Collection Explore
Video
Interview
Beverly Semmes
on Famous Twins, 1993
Beverly Semmes on Famous Twins, 1993

On April 3, 2014, artist Beverly Semmes was interviewed by Skidmore College students Mariel Kennedy ’14 and Juliana Lopez ’14 about her work Famous Twins in the exhibition One Work, 2014.

This interview was part of a series of interviews with artists in One Work organized and conducted by Skidmore students in the Art History course AH-351A. The series was funded by The Alfred Z. Solomon Residency Fund.

Close-up photograph of Beverly Semmes, a white female artist, smiling in front of a crowd with two pieces of long, red velvet visible in the background against the wall.
About Beverly Semmes

Beverly Semmes creates textile sculptures, clay and crystal vessels, drawings, collages, prints, performance, photography, and video. In her installations, Semmes often mixes and combines these media, as in 2011’s Feminist Responsibility Project, which featured altered pornographic images, a massive white cloud of fabric, video, and performance.

In the early 1990s Semmes became well known for sculptures that evoke oversized garments, most commonly clothing designed for women. Created out of organza, velvet, tulle, chiffon, lamé, mohair, flannel, and cashmere, her sculptures took a common design—the dress—and twisted it into surreal proportions.

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Beverly Semmes (born Washington, DC, 1958)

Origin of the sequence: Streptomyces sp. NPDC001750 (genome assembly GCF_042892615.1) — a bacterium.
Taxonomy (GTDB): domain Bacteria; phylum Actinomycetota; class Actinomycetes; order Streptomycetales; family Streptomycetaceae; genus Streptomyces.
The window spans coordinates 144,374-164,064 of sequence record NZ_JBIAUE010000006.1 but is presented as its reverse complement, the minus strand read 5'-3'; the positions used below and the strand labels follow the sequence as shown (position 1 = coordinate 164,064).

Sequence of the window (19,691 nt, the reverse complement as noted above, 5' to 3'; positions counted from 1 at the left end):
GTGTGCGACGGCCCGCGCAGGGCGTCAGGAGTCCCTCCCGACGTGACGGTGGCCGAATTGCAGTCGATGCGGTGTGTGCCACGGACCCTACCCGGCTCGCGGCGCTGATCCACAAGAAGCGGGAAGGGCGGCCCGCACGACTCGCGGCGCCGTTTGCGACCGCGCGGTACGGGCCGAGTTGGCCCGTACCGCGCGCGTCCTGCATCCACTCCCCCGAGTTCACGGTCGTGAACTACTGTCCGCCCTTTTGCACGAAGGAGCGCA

Famous Twins, 1993
crushed velvet, cotton
Gift of Joel and Zoe Dictrow
2002.2

Cite this page

Semmes, Beverly. “Beverly Semmes on Famous Twins, 1993.” Interview by Mariel Kennedy and Juliana Lopez. 2014. Tang Teaching Museum collections website, last modified October 22, 2018. https://tang.skidmore.edu/collection/explore/7-beverly-semmes.

Learn more

One Work
Exhibition
2014 Alfred Z. Solomon Residency
One Work: One Hour with Beverly Semmes
Event
Beverly Semmes
Artist
Opener 27: Beverly Semmes — FRP
Publication
Famous Twins
Artwork
Other Side:
Art, Object, Self
Exhibition
About Sculpture
Exhibition
Opener 27
Beverly Semmes: FRP
Exhibition
i
Pattern by Emma Fritschel ’19
Inspired by the exhibition Twice Drawn
The Tang Pattern Project celebrates the Museum’s 20th anniversary. Organized by Head of Design Jean Tschanz-Egger, past and current Tang Design Interns created patterns inspired by the Museum’s exhibition and event history.